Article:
The PO of my 62 Shasta put quite a few holes in our trailer skin. Three fairly large ones from installing a terrible tarp awning with pvc pipe railing and then siliconed it to fill the rest of the track. We managed to get this down, but now see that there are quite a few holes in the aluminum. Some holes were filled with silicone (holes from the wings) and others were just filled with screws. Do you have any suggestions how to fix these with a minimum of noticeability?
The Shasta has been painted over the original paint, and many of the seams covered in silicone. Also, most of the screws the hold the skin railing on were siliconed over. I assume it's bet to remove the silicone and repair the seams/railings appropriately. Do you know why the screws would have been covered over with silicone? Just caulk happy?
I believe the original paint is below the current paint job (just boring grey). You can see the line line under the paint where the old paint pattern was. Is it best to remove the paint before repainting, or painting over it? From what I can tell, the silver stripe is the bare aluminum of the skin. Is it easiest/best at this point to sand down the paint to get back the silver stripe or to paint silver to make the stripe?
Post by boandsusan on May 20, 2012 23:57:18 GMT -5
Do you have any pics? Its much easier for members to answer/help, if pictures are available. I have seen sizable holes, patched and then covered (disguised) with round vent covers, available at hardware stores like lowes.
Hmmm? Too big for a screws but kinda too small to disguise as a vent. Other than new skin, the only way is to disguise or cover with something like, a porch light or handle or something. Its really hard to suggest anything, not knowing where the holes are on the camper.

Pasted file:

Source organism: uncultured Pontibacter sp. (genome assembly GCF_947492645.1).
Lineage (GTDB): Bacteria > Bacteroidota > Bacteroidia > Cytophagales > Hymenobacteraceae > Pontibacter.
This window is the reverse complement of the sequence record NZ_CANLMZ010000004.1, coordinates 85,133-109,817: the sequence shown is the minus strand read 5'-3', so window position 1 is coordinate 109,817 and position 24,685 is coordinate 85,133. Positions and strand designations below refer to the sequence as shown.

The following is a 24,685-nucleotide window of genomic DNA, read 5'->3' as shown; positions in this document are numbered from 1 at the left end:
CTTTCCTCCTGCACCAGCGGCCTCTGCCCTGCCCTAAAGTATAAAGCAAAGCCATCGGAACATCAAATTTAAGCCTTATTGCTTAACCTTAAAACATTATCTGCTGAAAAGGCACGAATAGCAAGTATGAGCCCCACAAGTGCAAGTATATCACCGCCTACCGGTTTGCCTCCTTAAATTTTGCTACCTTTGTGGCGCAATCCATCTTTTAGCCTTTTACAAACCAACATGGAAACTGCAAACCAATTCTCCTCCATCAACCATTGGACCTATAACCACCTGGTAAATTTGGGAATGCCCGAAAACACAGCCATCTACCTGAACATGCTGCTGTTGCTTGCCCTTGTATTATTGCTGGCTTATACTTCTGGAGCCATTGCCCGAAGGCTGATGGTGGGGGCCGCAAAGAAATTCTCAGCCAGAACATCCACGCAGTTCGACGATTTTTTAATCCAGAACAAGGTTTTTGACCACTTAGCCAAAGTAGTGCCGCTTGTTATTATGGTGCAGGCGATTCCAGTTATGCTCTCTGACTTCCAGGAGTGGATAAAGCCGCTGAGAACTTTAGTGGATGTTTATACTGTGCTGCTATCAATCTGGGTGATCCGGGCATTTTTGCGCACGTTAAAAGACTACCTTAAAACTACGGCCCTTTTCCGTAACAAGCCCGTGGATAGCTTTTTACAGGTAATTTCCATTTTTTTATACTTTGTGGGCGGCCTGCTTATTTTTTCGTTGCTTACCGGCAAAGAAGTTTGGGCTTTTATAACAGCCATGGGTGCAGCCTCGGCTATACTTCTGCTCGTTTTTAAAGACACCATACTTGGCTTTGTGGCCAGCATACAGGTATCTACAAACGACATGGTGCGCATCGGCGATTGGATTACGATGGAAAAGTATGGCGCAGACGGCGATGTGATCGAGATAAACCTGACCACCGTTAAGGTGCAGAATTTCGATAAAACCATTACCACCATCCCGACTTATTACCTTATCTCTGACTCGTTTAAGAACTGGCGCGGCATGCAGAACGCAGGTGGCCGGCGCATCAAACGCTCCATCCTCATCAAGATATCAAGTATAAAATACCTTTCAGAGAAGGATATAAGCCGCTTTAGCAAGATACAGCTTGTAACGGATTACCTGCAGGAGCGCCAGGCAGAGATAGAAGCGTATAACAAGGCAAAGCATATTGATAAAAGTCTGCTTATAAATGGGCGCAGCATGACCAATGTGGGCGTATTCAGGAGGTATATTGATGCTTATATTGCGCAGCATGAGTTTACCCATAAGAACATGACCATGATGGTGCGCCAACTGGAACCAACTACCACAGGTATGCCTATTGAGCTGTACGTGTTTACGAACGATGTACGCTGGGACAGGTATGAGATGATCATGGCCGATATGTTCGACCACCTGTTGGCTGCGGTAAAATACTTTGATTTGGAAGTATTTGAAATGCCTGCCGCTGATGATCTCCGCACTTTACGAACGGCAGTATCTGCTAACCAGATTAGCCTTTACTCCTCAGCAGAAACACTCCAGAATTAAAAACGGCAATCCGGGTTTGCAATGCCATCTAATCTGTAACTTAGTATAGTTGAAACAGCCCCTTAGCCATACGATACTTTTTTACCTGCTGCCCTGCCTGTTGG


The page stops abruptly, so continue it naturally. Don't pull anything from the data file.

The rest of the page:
Most likely he covered all the screws with silicone because he didn't know where the leaks were and didn't want to take it apart to do full repairs. The same reason people cover roofs with tar.
1/4" holes? I'd probably use JB Weld. It'd be easy to fill little holes with it and sand it down before painting. You just sand the edges down to bare metal so the stuff sticks, make sure the edges of the holes poke into the wall, say by gently pushing them inward as you twist something cone-shaped like the tip of a plumb bob (really gently), and then apply the JBW, let it harden and sand it flush before painting. My dad fixed a hole in his old aluminum boat with a "metal bondo", like JB Weld or Liquid Steel, 40-odd years ago, and it still doesn't leak. JB Weld claims it works on aluminum, it's available at any hardware store.
One Airstream forum I visited recommended Z-Grip body filler by Evercoat, sold at boat supply places.
The best paint option is up to you and how much work you're willing to put in balanced against how pretty it has to be to satisfy you. The fact that you can see the old paint borders under the "new" paint shows you where the PO's priorities were. To get the absolute best finish, sand or strip it down to bare aluminum and start fresh with a primer. Don't let bare aluminum stand for more than a few hours uncovered though, it starts to oxidize immediately. Sand it right before priming. You could get a decent look by sanding the old paint smooth enough not to see the lines and painting over it. Preparation of the surface is always the single most important part of getting a good finish, so sanding with a finer grit as the last step before painting is important. Good luck!